Law school imposes a frightening, often crushing debt load, and it opens access to a job market that may already have a long-term over supply of lawyers. I'm delighted that law professors are thinking about whether the numbers are sustainable.


One thing that law school doesn't teach for transactional lawyers, but should (I had one class with supplemental materials that did this), is to teach what the customary deals are first, and the motivations that drive those deals second, and the doctrine that applies to them third.

Unless you have worked in the relevant lines of business, learning this material in another order is like getting perfectly accurate directions to your destination, in Chinese.


Is any of this new? Since at least the 1980’s, law schools have been chided for doing a poor job at training future lawyers. This criticism has been accompanied by pressure to increase their emphasis on skills training. The pressure increased with the publication of the McCrate Report in 1992, and then again with the publication of the Carnegie Report in 2007. In my remarks given last month at the 2009 mid-year meeting of the AALS Conference on Business Associations ("What Law Schools Should Teach Future Transactional Lawyers: Perspectives from Practice") I respond to the questions "Are law schools teaching students adequate transactional skills?" and "From the standpoint of preparing students for a transactional practice, what would you like to see law schools change?" I just posted an edited version of these remarks here: http://papers.ssrn.com/sol3/papers.cfm?abstract_id=1430087.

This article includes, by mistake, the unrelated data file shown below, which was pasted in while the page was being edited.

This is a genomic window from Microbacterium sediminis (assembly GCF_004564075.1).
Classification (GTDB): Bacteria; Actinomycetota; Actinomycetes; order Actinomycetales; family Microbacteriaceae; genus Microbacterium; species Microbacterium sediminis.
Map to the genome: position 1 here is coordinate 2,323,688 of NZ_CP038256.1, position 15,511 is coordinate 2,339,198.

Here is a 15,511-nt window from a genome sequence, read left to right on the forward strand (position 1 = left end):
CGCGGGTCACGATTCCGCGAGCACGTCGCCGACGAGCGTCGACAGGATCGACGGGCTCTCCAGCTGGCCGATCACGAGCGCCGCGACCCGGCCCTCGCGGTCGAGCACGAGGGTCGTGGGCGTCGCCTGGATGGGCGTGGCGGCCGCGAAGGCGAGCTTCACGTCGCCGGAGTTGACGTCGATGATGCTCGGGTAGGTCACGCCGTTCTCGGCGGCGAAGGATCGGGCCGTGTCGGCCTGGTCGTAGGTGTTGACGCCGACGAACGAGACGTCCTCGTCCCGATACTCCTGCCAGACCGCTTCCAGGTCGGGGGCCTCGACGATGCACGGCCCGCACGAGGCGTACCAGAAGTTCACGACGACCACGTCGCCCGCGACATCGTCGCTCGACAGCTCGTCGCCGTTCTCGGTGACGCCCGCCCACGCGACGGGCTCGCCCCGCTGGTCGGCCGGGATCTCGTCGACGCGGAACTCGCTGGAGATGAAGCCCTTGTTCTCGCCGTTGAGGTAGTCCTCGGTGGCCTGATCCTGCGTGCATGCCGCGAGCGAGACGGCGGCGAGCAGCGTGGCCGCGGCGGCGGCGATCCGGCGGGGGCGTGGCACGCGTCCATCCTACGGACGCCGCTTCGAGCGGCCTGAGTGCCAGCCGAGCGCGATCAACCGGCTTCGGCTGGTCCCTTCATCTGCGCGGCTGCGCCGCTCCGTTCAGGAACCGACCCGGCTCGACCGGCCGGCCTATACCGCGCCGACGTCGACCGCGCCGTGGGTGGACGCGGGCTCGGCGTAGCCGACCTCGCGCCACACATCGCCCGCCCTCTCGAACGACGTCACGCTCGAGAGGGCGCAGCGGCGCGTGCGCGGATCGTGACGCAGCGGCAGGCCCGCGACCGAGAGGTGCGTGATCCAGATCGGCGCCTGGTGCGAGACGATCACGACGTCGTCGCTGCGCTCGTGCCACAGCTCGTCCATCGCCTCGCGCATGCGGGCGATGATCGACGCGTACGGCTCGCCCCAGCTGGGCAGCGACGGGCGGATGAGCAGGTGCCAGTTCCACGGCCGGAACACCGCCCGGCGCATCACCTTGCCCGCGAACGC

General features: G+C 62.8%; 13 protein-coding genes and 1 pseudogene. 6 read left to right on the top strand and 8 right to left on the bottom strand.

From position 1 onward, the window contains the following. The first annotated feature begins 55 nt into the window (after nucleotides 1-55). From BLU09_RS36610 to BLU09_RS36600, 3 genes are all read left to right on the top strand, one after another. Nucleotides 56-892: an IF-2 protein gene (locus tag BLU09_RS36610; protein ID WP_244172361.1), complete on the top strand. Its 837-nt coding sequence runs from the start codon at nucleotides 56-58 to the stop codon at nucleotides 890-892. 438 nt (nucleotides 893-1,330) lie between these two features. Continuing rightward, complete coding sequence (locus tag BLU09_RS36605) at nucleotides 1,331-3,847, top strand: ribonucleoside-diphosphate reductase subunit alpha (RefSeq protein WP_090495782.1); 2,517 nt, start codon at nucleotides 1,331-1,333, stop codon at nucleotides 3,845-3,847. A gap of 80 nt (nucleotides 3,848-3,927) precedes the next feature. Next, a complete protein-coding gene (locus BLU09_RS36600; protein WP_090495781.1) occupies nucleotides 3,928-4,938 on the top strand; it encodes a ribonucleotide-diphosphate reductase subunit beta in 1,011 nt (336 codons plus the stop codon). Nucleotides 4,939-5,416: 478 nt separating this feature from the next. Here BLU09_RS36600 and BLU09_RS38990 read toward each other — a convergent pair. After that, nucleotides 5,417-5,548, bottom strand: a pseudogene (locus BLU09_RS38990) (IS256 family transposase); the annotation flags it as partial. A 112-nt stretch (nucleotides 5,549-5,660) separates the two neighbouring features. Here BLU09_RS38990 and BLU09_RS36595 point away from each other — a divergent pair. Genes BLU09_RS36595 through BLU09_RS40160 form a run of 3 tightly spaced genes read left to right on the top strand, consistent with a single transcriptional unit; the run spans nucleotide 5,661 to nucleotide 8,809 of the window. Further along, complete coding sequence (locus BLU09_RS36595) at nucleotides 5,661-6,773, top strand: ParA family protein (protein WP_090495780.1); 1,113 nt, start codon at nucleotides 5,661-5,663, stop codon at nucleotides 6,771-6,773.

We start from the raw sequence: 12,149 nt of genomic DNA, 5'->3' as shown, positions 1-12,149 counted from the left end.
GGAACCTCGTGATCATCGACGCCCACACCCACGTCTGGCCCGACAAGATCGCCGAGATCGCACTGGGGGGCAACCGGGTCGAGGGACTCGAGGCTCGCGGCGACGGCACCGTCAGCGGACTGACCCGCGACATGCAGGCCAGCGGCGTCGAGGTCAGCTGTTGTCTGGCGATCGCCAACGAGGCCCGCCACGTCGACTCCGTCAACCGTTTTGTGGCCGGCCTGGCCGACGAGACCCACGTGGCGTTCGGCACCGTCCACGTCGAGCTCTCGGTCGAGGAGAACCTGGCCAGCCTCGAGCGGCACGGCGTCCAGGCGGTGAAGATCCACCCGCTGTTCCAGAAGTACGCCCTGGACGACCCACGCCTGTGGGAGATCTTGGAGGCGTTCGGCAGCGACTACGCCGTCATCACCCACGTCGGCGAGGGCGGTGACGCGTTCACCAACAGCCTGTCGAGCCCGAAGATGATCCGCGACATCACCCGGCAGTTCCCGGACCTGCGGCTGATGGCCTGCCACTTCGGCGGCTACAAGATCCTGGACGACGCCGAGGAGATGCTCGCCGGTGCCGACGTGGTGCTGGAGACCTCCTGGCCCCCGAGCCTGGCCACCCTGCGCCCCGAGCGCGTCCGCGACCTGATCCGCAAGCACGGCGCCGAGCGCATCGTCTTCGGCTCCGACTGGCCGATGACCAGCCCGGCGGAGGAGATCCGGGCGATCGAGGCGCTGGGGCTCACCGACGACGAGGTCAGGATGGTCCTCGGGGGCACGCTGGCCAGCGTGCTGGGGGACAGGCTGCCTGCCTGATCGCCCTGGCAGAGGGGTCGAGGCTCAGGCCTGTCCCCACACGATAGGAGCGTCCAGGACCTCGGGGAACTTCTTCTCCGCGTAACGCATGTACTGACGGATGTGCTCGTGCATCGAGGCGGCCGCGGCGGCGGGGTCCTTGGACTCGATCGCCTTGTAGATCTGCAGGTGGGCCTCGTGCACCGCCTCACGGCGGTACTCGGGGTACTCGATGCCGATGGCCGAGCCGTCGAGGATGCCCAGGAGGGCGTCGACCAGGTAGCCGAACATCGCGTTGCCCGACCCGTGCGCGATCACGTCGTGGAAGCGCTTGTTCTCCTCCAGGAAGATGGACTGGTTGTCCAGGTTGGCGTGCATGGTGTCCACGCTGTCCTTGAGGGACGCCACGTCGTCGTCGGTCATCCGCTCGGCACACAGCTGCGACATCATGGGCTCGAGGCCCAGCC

Jeff Yates

I think that Ohwilleke's comments are probably the most sensible and telling insights that I have heard on this issue and related issues regarding what law school can and can't reasonably do. It's especially compelling that it comes from someone who hung out their own shingle right after law school - dispelling the notion that marketable skills aren't made available. I had a number of classmates who did this as well. My recollection of law school was that there were plenty of opportunities for students to learn practical skills - pretrial litigation; trial practice; appellate advocacy; drafting; corporate governance; multiple clinics, etc. - I assume that these opportunities still exist.

Bill Henderson

Ohwilleke, David, Richard, you raise some good points. Thanks for your comments. bh.


Relevance may be an issue, but while law schools may not live up to their own ideals, they are also still high on the graduate degree relevance scale.

It is possible to go out and solo practice immediately after graduating. I did it. I've worked at a firm where the founding partner did it. It wasn't an ideal way to make a living, but the notion that lawyers are not teaching things that they are well suited to teach isn't entirely true. Much of what you need to learn to do the job either cannot be taught at all in a traditional academic setting (e.g., "people skills" and "cultural capital"), or is easily learned ("finding your way to the courthouse").

It will be a long time before a J.D. has worse job prospects than someone with an M.A., M.S. or PhD in the humanities or social sciences (apart from psychology and economics). The idea that 100% of law school graduates can get jobs that fully pay off their student loans and make them a good living to boot was probably always unrealistic and new student loan payment plans are probably a good way to address that problem.